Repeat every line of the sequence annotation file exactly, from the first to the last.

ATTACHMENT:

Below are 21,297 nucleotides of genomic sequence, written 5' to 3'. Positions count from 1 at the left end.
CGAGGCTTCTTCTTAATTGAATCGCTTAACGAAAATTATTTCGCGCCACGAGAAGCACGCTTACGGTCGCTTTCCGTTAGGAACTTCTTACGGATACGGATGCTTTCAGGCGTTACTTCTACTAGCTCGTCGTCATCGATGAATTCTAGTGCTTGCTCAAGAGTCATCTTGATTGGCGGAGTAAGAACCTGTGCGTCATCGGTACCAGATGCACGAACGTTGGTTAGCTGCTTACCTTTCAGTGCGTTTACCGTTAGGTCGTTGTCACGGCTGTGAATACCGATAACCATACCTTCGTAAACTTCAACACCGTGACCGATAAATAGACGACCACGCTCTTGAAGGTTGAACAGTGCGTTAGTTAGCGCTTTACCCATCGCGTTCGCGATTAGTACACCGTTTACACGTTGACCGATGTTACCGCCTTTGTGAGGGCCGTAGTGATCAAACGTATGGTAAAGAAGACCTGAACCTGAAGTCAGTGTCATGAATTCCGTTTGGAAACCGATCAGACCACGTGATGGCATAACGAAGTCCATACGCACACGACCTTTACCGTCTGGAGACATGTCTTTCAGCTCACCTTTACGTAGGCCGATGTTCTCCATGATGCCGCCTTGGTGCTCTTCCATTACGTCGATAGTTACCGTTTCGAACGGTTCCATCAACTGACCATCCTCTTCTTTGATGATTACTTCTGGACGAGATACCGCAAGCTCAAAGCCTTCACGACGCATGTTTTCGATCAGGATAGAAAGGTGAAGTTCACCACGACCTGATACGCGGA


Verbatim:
Below are 21,297 nucleotides of genomic sequence, written 5' to 3'. Positions count from 1 at the left end.
CGAGGCTTCTTCTTAATTGAATCGCTTAACGAAAATTATTTCGCGCCACGAGAAGCACGCTTACGGTCGCTTTCCGTTAGGAACTTCTTACGGATACGGATGCTTTCAGGCGTTACTTCTACTAGCTCGTCGTCATCGATGAATTCTAGTGCTTGCTCAAGAGTCATCTTGATTGGCGGAGTAAGAACCTGTGCGTCATCGGTACCAGATGCACGAACGTTGGTTAGCTGCTTACCTTTCAGTGCGTTTACCGTTAGGTCGTTGTCACGGCTGTGAATACCGATAACCATACCTTCGTAAACTTCAACACCGTGACCGATAAATAGACGACCACGCTCTTGAAGGTTGAACAGTGCGTTAGTTAGCGCTTTACCCATCGCGTTCGCGATTAGTACACCGTTTACACGTTGACCGATGTTACCGCCTTTGTGAGGGCCGTAGTGATCAAACGTATGGTAAAGAAGACCTGAACCTGAAGTCAGTGTCATGAATTCCGTTTGGAAACCGATCAGACCACGTGATGGCATAACGAAGTCCATACGCACACGACCTTTACCGTCTGGAGACATGTCTTTCAGCTCACCTTTACGTAGGCCGATGTTCTCCATGATGCCGCCTTGGTGCTCTTCCATTACGTCGATAGTTACCGTTTCGAACGGTTCCATCAACTGACCATCCTCTTCTTTGATGATTACTTCTGGACGAGATACCGCAAGCTCAAAGCCTTCACGACGCATGTTTTCGATCAGGATAGAAAGGTGAAGTTCACCACGACCTGATACGCGGA